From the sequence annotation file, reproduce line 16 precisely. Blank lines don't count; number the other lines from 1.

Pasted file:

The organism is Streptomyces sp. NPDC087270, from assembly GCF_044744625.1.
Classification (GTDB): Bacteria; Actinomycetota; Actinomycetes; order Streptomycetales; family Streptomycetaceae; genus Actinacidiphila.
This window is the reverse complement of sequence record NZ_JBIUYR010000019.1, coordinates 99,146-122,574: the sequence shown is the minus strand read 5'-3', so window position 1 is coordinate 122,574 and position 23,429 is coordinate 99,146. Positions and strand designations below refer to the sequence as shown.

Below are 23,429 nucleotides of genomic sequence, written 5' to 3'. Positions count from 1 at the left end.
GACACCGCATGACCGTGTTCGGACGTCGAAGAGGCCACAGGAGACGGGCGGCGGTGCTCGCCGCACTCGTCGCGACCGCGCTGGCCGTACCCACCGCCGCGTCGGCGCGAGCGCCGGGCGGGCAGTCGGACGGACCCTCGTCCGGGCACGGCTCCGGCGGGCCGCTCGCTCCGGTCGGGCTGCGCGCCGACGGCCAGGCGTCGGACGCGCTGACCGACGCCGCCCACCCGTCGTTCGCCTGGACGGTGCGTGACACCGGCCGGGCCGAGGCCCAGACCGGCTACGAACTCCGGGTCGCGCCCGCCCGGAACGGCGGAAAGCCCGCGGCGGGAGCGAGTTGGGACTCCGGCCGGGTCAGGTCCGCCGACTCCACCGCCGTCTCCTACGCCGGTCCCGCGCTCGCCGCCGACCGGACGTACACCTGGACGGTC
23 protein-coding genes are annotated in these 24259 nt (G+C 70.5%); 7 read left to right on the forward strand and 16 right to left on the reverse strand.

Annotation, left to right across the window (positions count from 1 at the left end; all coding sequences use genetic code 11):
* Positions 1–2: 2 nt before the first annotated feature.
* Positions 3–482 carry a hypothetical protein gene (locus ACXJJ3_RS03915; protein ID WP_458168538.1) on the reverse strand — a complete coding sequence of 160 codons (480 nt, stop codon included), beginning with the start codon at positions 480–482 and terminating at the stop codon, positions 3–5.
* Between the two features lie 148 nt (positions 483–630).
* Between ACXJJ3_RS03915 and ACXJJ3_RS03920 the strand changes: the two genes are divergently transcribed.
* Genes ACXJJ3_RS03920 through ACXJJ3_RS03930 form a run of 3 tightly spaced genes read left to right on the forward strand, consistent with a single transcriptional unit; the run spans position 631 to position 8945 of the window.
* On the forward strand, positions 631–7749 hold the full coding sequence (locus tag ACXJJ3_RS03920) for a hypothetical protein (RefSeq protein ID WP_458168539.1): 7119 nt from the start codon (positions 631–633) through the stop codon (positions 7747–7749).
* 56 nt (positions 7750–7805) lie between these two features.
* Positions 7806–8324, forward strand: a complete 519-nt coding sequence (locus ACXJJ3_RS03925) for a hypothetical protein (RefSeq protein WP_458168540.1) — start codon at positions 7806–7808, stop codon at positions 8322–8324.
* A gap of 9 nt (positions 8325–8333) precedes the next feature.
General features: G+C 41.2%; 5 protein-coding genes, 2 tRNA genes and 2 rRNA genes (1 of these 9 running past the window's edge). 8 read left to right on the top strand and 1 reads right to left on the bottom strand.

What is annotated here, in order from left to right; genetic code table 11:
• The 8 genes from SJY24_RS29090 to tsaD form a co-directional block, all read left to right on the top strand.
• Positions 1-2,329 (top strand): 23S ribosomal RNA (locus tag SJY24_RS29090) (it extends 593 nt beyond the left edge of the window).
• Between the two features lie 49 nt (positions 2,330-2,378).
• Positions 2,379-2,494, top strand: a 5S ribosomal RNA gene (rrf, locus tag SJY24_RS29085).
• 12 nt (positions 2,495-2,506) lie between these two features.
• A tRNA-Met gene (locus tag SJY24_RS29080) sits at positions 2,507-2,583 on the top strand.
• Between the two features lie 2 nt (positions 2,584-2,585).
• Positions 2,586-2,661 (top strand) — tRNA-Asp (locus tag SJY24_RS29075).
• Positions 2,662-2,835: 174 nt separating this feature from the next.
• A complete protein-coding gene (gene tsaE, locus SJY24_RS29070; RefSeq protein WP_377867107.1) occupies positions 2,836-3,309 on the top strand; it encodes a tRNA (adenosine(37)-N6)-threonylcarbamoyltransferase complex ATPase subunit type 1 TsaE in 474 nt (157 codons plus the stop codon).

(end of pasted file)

* A gap of 9 nt (positions 8325–8333) precedes the next feature.